Black beauty is the first thing that comes to mind while admiring the motherboard’s tasteful layout. Far from being boring, the all-black color scheme is subtly enhanced by slight patterns, lines, and shadowy logos strewn across the PCB and heatsinks. Users who’ve had enough of the RGB craze can rejoice since the debugger code lights are the only ones present natively. You could use some of the various RGB headers to change that, though.

MSI put a lot of thought into designing the Meg X570 Unify for heat efficiency and accessibility. Not wanting to repeat past mistakes, they outfitted it with two daunting heatsinks for the VRM connected with a thick heatpipe. Each of the three M.2 slots has a Frozr heatsink that’s easy to remove, and the chipset is equipped with a large but noiseless fan. Four SATA ports and several USB headers sit at a right angle for improved cable management.

A robust VRM allows you to experience the full extent of your 5900X’s power. They’re connected in a 12+2 configuration where six twinned phases take care of the Vcore while the remaining two deliver power to the SOC. Each of the twinned phases can handle 60A of current for a total of 720A. That translates to cooler VRMs, which contribute to better overall stability.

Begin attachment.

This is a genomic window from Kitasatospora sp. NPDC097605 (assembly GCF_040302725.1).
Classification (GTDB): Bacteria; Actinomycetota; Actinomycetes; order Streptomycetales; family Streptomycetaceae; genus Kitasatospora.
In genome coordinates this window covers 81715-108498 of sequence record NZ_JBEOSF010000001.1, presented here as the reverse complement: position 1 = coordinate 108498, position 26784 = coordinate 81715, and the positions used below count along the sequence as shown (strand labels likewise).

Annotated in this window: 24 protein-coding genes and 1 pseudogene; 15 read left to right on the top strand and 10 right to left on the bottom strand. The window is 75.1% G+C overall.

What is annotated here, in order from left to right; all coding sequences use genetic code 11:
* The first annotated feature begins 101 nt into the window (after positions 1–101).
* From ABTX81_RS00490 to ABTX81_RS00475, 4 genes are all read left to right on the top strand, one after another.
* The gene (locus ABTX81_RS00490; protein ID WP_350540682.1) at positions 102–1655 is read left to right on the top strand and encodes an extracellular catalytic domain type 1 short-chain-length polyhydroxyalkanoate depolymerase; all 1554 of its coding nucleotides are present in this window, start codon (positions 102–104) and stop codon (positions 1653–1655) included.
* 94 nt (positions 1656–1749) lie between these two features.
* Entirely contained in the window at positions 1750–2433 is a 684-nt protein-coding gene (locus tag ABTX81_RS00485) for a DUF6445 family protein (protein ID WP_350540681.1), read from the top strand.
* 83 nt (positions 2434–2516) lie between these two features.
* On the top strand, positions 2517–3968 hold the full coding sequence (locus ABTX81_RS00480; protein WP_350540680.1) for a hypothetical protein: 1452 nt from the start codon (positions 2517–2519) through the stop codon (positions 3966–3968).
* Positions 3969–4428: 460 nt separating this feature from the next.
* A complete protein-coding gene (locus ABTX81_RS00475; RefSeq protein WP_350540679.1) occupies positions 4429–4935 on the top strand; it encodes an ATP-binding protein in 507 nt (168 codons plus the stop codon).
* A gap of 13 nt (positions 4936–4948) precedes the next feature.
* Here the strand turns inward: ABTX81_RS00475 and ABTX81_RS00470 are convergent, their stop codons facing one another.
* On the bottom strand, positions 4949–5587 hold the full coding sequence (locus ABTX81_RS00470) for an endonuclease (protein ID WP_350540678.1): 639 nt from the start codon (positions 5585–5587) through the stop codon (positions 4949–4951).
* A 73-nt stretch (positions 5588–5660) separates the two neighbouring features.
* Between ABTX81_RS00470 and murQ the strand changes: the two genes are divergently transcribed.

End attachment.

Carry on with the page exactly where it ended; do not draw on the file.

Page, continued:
You won’t lack storage or GPU expansion options since the board supports three M.2 drives and as many graphics cards, all through PCIe 4.0. Two of the SSD drives can be 110mm long, while the bottom one maxes out at 80mm. Two GPU slots are armored. The DIMM slots aren’t reinforced like on the more expensive ACE, but the 5900X allows for great overclocks of up to 128GB RAM through the user-friendly BIOS.

The I/O backplate comes preinstalled and is home to many useful features. The cleat CMOS and BIOS flash button make installing the 5900X easy if the board happens to ship with older firmware. You get 2.5 Gbps LAN and Wi-Fi inputs, eight USB ports with USB-C , and PS/2. There are no video outs, but you do get S/PDIF out as part of the audio stack.

Best Budget ATX Motherboard for Ryzen 9 5900X: MSI MAG X570 TOMAHAWK WIFI